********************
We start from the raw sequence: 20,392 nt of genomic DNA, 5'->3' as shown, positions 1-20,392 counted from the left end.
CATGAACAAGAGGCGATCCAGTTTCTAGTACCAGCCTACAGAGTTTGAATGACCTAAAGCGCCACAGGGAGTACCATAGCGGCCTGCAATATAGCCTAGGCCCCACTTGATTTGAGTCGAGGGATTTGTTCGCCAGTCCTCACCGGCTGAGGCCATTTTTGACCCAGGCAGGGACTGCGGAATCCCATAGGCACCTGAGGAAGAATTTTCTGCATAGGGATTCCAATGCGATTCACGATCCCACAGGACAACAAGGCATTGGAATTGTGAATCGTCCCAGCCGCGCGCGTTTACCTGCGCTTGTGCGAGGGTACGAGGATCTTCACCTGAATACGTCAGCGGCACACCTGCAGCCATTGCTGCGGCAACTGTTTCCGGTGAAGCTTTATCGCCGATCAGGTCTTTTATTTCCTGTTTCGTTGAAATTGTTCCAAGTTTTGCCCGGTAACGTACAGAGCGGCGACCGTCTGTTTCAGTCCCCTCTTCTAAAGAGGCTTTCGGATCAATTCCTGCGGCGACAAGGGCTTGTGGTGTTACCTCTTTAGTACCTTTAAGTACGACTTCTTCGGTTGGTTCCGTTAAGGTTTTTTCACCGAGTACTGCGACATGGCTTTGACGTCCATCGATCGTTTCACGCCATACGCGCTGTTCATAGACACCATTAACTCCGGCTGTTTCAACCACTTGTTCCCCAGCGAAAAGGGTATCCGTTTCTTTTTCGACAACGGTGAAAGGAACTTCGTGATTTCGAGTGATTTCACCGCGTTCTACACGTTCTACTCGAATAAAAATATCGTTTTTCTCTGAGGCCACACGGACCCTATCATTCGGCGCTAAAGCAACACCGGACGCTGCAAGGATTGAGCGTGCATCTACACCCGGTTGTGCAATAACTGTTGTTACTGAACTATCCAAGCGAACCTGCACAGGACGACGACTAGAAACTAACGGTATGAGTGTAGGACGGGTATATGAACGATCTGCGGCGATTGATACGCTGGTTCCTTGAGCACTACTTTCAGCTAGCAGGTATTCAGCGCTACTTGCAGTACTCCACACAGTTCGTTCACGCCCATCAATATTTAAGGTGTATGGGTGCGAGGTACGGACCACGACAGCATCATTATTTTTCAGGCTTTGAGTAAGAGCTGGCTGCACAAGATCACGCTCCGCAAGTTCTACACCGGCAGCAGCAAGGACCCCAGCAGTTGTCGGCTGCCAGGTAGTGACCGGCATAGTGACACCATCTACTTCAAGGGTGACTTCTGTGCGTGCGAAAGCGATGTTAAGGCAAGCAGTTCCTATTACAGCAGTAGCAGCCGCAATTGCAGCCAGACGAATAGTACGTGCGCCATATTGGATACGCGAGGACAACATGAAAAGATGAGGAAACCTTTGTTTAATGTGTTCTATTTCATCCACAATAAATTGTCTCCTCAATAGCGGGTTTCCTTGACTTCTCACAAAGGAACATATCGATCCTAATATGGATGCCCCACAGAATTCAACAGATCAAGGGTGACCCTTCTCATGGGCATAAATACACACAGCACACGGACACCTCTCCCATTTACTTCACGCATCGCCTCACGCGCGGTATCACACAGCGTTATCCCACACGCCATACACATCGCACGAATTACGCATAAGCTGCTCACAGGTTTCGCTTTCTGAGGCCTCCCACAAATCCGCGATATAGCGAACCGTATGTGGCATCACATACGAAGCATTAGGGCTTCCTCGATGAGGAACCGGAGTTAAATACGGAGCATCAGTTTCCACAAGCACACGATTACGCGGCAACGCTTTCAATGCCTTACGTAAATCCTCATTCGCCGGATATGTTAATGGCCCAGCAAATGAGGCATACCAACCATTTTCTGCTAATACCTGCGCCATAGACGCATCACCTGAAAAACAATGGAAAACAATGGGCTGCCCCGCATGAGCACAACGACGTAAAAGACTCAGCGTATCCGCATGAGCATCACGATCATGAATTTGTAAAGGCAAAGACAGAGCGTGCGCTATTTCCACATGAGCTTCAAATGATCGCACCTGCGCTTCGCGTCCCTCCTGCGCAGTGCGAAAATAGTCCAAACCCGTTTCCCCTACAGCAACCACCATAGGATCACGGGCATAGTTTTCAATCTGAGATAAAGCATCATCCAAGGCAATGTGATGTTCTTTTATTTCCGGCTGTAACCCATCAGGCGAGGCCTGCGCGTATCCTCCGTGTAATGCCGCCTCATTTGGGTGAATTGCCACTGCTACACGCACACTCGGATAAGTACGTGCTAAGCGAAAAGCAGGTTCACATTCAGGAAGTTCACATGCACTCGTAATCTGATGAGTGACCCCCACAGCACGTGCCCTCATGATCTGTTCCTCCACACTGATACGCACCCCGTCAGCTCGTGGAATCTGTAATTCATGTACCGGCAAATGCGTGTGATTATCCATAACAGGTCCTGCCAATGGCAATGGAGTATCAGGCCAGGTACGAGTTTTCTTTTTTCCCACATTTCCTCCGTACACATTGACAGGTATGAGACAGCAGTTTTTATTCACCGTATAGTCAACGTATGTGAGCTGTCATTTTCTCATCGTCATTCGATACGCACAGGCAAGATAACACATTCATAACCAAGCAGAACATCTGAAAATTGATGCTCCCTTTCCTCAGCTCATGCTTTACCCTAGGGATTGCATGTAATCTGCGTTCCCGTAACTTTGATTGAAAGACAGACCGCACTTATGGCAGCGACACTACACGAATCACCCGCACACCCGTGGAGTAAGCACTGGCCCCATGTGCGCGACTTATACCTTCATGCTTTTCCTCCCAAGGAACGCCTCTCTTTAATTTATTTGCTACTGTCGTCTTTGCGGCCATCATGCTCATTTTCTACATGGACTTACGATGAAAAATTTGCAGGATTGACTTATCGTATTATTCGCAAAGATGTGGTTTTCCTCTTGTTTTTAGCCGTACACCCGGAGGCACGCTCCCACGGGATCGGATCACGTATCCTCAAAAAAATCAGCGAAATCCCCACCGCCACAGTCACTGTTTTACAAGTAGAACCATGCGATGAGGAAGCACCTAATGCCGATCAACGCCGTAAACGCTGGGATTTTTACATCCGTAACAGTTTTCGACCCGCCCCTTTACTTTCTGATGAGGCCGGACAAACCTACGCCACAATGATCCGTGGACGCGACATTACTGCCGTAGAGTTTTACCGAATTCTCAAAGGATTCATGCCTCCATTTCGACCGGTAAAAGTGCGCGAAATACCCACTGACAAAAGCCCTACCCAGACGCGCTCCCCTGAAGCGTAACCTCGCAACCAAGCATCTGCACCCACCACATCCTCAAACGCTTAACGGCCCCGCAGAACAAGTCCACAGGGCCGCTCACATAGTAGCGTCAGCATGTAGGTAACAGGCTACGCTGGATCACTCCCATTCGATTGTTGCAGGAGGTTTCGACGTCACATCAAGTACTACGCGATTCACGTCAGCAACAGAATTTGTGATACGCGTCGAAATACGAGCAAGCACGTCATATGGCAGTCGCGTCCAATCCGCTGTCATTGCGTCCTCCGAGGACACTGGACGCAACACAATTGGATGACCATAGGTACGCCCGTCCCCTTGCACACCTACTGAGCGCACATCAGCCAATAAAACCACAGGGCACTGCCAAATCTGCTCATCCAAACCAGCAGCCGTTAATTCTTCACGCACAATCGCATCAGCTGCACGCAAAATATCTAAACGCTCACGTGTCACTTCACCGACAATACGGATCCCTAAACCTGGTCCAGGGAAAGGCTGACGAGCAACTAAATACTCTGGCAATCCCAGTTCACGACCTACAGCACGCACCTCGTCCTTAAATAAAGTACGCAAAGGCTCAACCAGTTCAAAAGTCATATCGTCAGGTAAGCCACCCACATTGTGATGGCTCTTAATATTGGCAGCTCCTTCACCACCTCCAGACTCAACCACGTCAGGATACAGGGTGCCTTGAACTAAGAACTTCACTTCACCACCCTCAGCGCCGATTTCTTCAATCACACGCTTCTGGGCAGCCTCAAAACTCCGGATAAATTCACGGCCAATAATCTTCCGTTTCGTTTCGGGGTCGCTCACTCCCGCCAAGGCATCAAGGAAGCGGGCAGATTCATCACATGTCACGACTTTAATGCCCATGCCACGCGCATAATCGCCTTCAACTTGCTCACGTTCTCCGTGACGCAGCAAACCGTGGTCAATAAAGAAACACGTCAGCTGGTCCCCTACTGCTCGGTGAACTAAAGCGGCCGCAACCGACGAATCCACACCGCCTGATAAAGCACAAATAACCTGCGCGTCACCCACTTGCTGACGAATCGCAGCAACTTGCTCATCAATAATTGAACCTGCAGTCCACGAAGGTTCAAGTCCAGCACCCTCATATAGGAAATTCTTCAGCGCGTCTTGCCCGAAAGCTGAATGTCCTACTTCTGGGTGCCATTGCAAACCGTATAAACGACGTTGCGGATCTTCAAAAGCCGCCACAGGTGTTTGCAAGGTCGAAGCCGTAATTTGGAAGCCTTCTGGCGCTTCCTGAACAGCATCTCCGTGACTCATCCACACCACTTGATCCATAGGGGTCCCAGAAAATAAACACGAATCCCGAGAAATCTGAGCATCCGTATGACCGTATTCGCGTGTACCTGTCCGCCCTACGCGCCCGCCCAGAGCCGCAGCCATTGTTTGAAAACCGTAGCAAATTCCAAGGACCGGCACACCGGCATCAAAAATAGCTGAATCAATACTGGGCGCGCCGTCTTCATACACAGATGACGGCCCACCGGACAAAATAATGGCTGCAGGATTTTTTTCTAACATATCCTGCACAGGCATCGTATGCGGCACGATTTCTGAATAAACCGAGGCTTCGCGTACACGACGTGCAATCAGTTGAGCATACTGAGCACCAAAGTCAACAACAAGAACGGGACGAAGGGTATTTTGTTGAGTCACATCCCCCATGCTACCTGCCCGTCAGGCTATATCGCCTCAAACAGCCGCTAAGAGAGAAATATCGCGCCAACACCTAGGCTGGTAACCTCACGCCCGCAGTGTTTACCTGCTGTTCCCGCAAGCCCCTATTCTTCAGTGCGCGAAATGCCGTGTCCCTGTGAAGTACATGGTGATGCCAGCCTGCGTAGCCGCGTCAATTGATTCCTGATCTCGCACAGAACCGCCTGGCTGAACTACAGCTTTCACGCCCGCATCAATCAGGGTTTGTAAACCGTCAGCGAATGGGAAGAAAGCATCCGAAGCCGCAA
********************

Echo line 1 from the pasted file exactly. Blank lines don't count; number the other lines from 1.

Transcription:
We start from the raw sequence: 20,392 nt of genomic DNA, 5'->3' as shown, positions 1-20,392 counted from the left end.